After all of his thinking out loud about slowing down the housing market, federal Finance Minister Jim Flaherty took action on Feb. 16, making mostly minor changes with one notable exception affecting condo investors.
Where Flaherty had openly talked about increasing the minimum five-per-cent down-payment or shortening the maximum 35-year mortgage amortization period, he did neither. Where Flaherty had never talked about restricting condo investors, he instituted a new rule requiring 20 per cent down.
I’m delighted the finance minister did not increase the minimum down payment because it’s hard enough to get into the market in the GTA in the first place. He did tweak the rules for mortgage qualification so you have to be able to make the payments based on a five-year rate even if you take a shorter-term or variable mortgage, but that’s prudent and not particularly harmful.
The big surprise was Flaherty’s move to require a minimum down-payment of 20 per cent on investor condos to curb “speculation.” The government’s choice of the word “speculation” was cleverly designed to garner public support because nobody likes speculators, myself included.
The fact of the matter, though, is there is little to no speculation in the GTA condo market because prices are not rising that fast and because the significant transaction costs, which include GST, HST, land transfer tax (times two in Toronto) plus commissions, preclude the quick flipping of condo units.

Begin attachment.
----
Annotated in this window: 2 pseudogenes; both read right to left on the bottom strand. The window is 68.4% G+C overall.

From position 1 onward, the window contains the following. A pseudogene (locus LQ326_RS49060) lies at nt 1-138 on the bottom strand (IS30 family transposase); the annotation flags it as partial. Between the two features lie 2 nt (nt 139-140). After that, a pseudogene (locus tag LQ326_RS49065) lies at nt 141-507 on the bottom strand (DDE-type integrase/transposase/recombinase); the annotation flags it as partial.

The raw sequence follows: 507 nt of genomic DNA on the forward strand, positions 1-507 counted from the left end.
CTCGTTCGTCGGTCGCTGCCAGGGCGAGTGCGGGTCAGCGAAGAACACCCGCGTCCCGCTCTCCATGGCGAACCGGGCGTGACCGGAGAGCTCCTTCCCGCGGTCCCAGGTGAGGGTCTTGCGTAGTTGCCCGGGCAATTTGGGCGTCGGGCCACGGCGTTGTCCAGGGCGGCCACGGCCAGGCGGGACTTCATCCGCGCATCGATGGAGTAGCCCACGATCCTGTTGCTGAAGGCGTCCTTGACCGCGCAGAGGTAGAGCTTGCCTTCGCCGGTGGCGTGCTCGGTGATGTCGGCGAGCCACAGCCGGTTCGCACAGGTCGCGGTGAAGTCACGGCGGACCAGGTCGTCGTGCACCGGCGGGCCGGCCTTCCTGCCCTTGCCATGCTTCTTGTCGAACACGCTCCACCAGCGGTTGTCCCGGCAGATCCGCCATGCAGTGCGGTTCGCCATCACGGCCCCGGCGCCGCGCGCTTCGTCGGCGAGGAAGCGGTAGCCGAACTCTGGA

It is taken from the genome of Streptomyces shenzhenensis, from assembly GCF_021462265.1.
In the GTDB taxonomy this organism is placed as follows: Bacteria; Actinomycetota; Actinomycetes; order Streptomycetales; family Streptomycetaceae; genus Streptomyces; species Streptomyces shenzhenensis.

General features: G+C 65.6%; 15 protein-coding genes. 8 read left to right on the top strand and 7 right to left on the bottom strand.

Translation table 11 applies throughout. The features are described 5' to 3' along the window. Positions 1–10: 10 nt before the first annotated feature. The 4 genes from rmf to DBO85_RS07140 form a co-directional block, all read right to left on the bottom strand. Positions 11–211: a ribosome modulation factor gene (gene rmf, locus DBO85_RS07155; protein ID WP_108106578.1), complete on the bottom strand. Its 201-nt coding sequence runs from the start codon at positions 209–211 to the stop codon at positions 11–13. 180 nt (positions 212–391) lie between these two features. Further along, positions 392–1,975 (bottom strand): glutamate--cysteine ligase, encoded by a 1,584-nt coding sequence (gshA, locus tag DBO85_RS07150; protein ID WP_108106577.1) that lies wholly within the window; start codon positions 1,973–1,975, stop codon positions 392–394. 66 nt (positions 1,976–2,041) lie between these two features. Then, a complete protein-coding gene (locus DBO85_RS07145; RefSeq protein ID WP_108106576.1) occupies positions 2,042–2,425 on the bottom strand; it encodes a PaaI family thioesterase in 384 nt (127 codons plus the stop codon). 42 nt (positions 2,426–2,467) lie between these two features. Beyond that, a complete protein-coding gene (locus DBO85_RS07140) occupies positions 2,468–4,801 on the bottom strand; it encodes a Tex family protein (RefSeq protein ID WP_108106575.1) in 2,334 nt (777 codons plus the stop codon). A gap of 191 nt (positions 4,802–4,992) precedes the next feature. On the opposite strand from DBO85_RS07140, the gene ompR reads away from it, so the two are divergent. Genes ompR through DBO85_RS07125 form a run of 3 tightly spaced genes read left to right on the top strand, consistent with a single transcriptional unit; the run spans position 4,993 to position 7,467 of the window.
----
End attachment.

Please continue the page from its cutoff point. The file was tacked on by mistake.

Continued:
While we don’t have speculation in the Toronto condo market, we do have significant numbers of small investors who are purchasing units to put on the rental housing market.
It sure would have been nice to know that Flaherty was thinking of moving in this area so we could have explained to him that condo investors play a significant role in helping builders to get to the pre-sale thresholds required for bank financing and CMHC insurance of condo construction loans.
We would also have taken the opportunity to explain to the Finance Minister the important role that condo investors have played in filling the rental housing vacuum created by rent controls and federal tax disincentives. The bottom line is that without investors, our already low rental vacancy rates in the GTA would be even worse.
Stephen Dupuis is president and CEO of the Building Industry and Land Development Association (BILD). He can be reached at email@example.com.